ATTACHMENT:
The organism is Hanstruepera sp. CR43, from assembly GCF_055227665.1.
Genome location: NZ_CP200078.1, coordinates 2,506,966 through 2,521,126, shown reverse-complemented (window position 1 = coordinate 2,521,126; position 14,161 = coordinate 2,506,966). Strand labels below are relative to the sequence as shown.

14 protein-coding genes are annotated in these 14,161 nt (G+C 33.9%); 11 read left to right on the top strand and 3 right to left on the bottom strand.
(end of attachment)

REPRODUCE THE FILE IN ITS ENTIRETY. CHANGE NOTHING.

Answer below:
The organism is Hanstruepera sp. CR43, from assembly GCF_055227665.1.
Genome location: NZ_CP200078.1, coordinates 2,506,966 through 2,521,126, shown reverse-complemented (window position 1 = coordinate 2,521,126; position 14,161 = coordinate 2,506,966). Strand labels below are relative to the sequence as shown.

14 protein-coding genes are annotated in these 14,161 nt (G+C 33.9%); 11 read left to right on the top strand and 3 right to left on the bottom strand.